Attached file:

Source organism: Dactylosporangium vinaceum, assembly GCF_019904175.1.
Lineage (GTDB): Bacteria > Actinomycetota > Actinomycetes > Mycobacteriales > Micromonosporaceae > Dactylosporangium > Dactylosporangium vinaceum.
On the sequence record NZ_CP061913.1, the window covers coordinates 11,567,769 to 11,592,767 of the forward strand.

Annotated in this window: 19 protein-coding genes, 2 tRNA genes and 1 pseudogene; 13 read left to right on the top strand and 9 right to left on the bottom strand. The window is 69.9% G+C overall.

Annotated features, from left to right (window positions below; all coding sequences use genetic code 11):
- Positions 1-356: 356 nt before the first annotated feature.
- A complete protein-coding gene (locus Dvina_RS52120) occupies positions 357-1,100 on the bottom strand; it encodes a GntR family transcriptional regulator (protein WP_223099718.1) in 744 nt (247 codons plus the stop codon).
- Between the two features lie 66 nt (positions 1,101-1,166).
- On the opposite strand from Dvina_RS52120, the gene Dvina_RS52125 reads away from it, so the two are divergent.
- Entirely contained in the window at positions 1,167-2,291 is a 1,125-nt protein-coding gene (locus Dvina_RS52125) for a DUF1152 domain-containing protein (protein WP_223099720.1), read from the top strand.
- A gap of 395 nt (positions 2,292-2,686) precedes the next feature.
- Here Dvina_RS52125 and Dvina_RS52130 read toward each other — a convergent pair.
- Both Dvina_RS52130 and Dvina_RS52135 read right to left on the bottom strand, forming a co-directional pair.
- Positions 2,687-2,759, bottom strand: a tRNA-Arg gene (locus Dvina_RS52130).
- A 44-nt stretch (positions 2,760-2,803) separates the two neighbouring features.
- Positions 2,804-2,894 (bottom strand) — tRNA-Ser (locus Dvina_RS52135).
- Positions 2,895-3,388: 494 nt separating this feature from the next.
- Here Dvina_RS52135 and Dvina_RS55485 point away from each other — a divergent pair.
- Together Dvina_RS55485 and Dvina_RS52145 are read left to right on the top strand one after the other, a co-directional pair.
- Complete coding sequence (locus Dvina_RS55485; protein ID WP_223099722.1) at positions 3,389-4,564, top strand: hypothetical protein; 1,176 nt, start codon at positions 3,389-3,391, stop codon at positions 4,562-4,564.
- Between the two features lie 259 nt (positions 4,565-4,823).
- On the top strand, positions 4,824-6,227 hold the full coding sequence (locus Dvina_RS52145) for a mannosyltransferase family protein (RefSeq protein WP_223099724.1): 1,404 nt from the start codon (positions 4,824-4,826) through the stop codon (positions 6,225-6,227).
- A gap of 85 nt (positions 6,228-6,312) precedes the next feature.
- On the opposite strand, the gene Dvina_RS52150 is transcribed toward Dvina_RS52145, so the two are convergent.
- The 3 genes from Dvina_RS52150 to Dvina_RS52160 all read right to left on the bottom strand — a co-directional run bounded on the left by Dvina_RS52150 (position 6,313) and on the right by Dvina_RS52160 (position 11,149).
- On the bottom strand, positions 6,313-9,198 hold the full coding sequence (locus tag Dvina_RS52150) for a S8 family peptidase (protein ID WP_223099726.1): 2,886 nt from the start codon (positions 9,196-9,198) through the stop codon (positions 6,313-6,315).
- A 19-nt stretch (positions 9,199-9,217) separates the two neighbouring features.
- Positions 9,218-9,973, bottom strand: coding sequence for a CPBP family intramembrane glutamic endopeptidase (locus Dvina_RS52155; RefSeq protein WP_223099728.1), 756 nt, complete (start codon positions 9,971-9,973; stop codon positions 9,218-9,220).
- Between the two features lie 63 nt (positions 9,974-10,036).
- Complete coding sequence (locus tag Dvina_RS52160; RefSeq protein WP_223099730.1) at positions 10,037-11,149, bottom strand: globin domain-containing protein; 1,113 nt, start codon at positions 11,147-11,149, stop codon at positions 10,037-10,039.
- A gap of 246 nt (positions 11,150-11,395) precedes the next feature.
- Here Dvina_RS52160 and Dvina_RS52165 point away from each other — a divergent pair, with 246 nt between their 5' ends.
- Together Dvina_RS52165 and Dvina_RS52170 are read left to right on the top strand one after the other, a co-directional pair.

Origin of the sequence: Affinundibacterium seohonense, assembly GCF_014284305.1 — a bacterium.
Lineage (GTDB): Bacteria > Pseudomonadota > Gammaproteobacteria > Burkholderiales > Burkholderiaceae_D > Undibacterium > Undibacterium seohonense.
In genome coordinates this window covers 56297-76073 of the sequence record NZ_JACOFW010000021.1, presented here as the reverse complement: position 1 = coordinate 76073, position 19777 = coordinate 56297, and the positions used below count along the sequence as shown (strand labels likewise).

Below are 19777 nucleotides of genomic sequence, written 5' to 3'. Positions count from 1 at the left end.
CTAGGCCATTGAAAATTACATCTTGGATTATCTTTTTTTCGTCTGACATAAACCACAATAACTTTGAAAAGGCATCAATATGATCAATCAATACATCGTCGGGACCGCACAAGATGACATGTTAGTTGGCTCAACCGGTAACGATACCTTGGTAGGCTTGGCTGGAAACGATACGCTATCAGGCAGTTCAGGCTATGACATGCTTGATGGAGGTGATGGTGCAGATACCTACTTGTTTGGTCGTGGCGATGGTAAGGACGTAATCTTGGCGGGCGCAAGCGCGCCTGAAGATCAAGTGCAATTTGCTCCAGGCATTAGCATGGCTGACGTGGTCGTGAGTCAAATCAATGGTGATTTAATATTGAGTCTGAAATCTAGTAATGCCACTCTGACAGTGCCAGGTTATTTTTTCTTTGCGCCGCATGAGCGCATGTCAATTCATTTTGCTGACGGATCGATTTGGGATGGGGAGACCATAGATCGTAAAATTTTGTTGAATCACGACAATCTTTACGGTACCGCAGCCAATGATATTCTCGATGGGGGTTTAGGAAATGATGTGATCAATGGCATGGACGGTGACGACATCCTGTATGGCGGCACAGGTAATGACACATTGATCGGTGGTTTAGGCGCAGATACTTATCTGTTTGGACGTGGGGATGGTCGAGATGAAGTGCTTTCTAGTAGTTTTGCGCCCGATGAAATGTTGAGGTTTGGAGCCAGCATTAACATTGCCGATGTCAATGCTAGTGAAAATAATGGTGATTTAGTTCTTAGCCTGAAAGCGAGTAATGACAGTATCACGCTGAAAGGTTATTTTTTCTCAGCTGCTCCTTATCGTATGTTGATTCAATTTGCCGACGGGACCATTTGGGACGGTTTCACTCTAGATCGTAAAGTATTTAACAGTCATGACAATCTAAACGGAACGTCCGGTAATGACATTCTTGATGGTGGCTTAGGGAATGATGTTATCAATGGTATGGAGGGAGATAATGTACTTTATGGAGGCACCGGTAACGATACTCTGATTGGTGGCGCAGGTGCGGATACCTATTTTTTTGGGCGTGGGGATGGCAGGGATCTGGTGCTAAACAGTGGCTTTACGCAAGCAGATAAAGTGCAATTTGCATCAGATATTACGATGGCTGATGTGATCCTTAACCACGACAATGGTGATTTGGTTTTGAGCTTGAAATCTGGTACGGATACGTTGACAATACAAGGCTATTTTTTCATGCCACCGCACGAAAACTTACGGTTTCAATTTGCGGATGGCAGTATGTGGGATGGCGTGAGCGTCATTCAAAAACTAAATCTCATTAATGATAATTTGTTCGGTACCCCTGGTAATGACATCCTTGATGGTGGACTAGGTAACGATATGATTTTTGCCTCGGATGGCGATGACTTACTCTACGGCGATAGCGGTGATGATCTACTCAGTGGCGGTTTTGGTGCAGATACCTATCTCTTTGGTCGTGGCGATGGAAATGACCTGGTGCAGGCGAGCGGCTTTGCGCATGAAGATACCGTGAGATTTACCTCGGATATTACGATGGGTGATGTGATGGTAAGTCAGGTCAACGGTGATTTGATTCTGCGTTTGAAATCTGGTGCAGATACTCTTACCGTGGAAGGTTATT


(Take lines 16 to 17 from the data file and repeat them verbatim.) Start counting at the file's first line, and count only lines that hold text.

- Positions 2,804-2,894 (bottom strand) — tRNA-Ser (locus Dvina_RS52135).
- Positions 2,895-3,388: 494 nt separating this feature from the next.